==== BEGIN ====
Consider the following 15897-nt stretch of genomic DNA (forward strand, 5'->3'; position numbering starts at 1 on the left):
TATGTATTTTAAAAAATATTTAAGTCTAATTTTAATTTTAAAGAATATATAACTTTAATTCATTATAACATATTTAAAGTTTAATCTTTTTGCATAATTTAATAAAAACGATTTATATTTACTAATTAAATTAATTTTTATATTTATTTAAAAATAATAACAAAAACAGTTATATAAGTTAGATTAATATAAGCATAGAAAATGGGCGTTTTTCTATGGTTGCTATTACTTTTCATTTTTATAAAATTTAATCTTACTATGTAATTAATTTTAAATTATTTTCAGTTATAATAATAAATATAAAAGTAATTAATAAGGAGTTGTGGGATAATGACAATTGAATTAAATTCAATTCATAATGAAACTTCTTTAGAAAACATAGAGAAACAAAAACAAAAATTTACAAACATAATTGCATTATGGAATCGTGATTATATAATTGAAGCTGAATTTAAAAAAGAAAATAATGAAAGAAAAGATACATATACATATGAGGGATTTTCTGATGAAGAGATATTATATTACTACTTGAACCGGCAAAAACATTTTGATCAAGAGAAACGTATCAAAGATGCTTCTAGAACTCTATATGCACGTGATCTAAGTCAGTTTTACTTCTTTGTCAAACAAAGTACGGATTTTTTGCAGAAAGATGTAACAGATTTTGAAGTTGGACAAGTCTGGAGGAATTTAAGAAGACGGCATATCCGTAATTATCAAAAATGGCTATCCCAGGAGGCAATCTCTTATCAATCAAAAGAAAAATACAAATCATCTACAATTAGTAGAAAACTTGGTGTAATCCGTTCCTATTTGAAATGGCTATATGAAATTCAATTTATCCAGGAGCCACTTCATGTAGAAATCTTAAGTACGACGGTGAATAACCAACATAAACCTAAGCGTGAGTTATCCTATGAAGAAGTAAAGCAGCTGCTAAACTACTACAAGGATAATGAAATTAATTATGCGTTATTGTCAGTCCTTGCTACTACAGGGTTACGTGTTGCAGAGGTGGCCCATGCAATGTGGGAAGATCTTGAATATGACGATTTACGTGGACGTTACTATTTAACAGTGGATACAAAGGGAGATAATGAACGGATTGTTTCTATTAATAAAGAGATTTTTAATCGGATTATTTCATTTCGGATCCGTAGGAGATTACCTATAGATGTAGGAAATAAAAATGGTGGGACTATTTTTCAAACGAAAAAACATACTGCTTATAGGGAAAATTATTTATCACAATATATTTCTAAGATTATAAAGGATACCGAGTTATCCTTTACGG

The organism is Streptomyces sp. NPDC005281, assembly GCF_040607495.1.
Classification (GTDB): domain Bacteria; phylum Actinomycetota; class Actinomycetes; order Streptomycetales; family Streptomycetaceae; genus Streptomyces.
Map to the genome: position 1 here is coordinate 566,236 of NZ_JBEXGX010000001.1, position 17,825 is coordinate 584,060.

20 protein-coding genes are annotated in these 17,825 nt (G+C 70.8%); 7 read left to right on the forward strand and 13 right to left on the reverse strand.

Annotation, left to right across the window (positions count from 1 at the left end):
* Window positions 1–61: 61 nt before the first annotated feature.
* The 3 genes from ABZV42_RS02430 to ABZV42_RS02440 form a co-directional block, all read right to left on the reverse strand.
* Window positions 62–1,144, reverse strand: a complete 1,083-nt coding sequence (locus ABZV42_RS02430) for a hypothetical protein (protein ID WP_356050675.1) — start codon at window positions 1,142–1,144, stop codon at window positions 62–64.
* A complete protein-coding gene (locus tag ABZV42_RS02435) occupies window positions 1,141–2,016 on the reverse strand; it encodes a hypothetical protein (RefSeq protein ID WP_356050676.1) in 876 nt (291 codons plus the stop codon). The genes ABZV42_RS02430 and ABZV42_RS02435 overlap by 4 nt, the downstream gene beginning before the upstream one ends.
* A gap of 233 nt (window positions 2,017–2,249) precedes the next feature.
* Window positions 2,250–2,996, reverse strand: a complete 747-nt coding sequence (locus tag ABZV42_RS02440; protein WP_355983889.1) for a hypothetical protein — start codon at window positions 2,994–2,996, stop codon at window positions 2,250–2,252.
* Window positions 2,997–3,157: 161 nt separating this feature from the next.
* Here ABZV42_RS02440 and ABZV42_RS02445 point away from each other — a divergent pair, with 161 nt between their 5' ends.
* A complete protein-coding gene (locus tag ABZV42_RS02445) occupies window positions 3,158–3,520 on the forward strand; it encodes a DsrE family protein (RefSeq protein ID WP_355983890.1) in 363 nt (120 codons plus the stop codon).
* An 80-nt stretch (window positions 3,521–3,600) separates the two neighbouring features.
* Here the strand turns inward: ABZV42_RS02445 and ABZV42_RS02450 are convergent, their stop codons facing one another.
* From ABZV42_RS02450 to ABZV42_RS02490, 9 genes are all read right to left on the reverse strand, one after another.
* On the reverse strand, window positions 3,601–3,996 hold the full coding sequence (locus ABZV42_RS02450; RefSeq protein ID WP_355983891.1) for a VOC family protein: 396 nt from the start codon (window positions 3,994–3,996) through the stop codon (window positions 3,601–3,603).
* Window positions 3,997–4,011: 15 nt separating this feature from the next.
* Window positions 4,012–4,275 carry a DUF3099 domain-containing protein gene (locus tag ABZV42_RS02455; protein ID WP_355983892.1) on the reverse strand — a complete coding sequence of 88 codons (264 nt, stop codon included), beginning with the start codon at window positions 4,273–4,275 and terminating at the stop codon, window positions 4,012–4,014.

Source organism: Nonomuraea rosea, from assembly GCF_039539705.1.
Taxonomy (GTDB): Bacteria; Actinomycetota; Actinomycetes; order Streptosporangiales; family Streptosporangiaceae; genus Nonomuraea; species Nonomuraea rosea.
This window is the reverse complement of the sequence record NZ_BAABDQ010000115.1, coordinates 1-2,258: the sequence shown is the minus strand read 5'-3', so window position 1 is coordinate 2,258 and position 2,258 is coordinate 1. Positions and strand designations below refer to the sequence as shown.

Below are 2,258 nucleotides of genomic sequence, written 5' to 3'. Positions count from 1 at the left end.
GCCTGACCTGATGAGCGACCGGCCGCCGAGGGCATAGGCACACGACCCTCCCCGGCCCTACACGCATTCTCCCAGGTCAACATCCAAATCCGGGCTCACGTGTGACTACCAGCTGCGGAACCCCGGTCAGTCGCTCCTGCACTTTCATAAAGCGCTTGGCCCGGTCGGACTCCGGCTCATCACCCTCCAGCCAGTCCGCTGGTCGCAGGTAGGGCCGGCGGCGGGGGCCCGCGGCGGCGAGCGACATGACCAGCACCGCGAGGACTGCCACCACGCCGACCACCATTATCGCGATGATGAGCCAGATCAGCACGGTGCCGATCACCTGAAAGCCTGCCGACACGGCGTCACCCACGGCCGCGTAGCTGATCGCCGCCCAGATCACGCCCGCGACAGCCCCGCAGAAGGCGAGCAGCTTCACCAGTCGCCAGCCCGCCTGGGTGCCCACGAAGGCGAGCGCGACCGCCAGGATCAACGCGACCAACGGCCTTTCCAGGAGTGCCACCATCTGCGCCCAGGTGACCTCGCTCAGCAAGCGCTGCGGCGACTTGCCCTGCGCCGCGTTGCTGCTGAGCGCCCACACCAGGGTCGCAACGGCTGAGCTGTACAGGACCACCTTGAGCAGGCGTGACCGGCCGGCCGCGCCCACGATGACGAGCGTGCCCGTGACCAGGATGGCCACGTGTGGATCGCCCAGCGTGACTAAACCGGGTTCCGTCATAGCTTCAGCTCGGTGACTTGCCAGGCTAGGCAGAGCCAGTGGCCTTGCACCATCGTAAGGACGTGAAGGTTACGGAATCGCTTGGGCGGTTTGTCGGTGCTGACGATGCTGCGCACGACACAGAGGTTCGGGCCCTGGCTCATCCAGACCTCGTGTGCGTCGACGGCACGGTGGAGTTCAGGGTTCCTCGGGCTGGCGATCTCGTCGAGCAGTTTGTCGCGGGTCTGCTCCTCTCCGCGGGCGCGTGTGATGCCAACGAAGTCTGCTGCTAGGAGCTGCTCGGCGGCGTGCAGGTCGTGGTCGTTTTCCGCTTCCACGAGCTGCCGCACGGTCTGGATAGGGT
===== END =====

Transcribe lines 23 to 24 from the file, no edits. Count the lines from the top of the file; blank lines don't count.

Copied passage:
Source organism: Nonomuraea rosea, from assembly GCF_039539705.1.
Taxonomy (GTDB): Bacteria; Actinomycetota; Actinomycetes; order Streptosporangiales; family Streptosporangiaceae; genus Nonomuraea; species Nonomuraea rosea.